Date: 05 February 2019
DOC suspects the drought-like conditions are impacting kiwi abilities to forage for food easily. Kiwi use their bills to probe the ground in search of food like worms. The bills of kiwi chicks are softer than those of adults, meaning the dry conditions are especially hard on the young.
DOC Biodiversity Ranger Cinzia Vestena says, “Our advice to the public is to observe the kiwi from a distance and do not put any meat out because kiwi would not necessarily recognise it as food. Meat also attracts predators such as cats, stoats and dogs, which puts the birds in danger.
“Kiwi get most of their moisture from food but people who live in high-kiwi areas could try leaving a dish of water out or water patches of ground to create damp areas for the kiwi to feed. Dogs should be tied up at all times.
“Last time we had a long, dry spell kiwi were found in swimming pools and troughs made from baths and fish ponds and some drowned. Kiwi can swim short distances but cannot climb slippery smooth sides. An easy way to fix this is to add a plank or some bricks or rocks to low pools or troughs so kiwi can clamber out again,” she says.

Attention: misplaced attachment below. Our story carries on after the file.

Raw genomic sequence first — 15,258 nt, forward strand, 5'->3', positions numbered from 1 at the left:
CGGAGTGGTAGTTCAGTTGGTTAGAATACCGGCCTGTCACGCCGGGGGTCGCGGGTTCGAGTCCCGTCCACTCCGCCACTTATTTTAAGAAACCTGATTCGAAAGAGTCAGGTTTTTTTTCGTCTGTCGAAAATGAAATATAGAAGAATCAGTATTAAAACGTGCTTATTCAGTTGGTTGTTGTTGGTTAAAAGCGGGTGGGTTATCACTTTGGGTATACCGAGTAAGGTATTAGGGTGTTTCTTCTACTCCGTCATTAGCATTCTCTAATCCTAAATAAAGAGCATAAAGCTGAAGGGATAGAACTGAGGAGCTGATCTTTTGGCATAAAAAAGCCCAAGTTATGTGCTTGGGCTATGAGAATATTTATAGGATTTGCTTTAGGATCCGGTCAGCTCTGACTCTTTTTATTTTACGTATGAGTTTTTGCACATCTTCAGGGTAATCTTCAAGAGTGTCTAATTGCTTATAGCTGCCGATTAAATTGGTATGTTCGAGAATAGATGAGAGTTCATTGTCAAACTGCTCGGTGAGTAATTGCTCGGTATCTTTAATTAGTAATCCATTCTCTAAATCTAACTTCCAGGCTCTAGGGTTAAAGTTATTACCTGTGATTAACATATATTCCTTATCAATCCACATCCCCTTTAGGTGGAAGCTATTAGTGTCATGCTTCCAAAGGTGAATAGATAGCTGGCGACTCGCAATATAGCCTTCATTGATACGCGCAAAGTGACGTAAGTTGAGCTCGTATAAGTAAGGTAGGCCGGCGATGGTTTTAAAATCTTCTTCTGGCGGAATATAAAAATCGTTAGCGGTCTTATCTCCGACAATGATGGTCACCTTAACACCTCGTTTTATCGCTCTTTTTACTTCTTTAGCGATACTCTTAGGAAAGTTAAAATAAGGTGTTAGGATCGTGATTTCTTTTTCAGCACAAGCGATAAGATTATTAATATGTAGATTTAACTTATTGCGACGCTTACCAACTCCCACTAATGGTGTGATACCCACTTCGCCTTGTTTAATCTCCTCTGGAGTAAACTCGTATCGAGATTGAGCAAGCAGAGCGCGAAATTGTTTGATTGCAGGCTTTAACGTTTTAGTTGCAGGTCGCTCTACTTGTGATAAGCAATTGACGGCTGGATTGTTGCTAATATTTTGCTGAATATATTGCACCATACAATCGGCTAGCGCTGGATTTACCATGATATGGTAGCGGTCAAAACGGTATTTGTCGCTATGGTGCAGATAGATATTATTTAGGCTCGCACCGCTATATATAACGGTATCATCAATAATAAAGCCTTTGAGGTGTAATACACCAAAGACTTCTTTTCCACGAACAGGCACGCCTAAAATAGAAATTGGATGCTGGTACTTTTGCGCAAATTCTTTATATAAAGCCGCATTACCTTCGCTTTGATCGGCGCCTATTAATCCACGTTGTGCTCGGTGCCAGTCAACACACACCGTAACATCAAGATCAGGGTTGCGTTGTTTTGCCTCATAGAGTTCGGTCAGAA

“People should not try catching or moving kiwi even if they are out during the day. They are vulnerable to injury when picked up and moving them could put them into another bird's territory or break a pair bond. Only consider picking the kiwi up if it is extremely lethargic and doesn’t run away when approached, especially if it is a young bird,” says Cinzia Vestena.
Any reports of kiwi in distress should be reported to DOC on 0800 DOC HOT.
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